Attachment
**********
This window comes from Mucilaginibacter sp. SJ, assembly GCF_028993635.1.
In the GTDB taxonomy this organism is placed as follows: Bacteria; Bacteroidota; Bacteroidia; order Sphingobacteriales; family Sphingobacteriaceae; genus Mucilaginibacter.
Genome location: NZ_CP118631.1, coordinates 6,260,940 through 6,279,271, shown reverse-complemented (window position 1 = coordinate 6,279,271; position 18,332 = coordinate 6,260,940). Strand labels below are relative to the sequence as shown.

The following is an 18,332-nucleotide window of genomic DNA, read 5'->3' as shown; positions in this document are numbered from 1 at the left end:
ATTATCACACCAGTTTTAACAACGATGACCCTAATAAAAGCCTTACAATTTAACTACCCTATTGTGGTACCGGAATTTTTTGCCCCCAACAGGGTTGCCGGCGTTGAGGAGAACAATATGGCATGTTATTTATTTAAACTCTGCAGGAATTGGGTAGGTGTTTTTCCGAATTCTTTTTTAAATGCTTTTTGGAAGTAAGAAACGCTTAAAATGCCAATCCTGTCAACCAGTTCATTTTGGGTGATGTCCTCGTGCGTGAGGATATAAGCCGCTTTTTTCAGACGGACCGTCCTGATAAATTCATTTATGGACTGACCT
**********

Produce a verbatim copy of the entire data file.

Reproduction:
This window comes from Mucilaginibacter sp. SJ, assembly GCF_028993635.1.
In the GTDB taxonomy this organism is placed as follows: Bacteria; Bacteroidota; Bacteroidia; order Sphingobacteriales; family Sphingobacteriaceae; genus Mucilaginibacter.
Genome location: NZ_CP118631.1, coordinates 6,260,940 through 6,279,271, shown reverse-complemented (window position 1 = coordinate 6,279,271; position 18,332 = coordinate 6,260,940). Strand labels below are relative to the sequence as shown.

The following is an 18,332-nucleotide window of genomic DNA, read 5'->3' as shown; positions in this document are numbered from 1 at the left end:
ATTATCACACCAGTTTTAACAACGATGACCCTAATAAAAGCCTTACAATTTAACTACCCTATTGTGGTACCGGAATTTTTTGCCCCCAACAGGGTTGCCGGCGTTGAGGAGAACAATATGGCATGTTATTTATTTAAACTCTGCAGGAATTGGGTAGGTGTTTTTCCGAATTCTTTTTTAAATGCTTTTTGGAAGTAAGAAACGCTTAAAATGCCAATCCTGTCAACCAGTTCATTTTGGGTGATGTCCTCGTGCGTGAGGATATAAGCCGCTTTTTTCAGACGGACCGTCCTGATAAATTCATTTATGGACTGACCT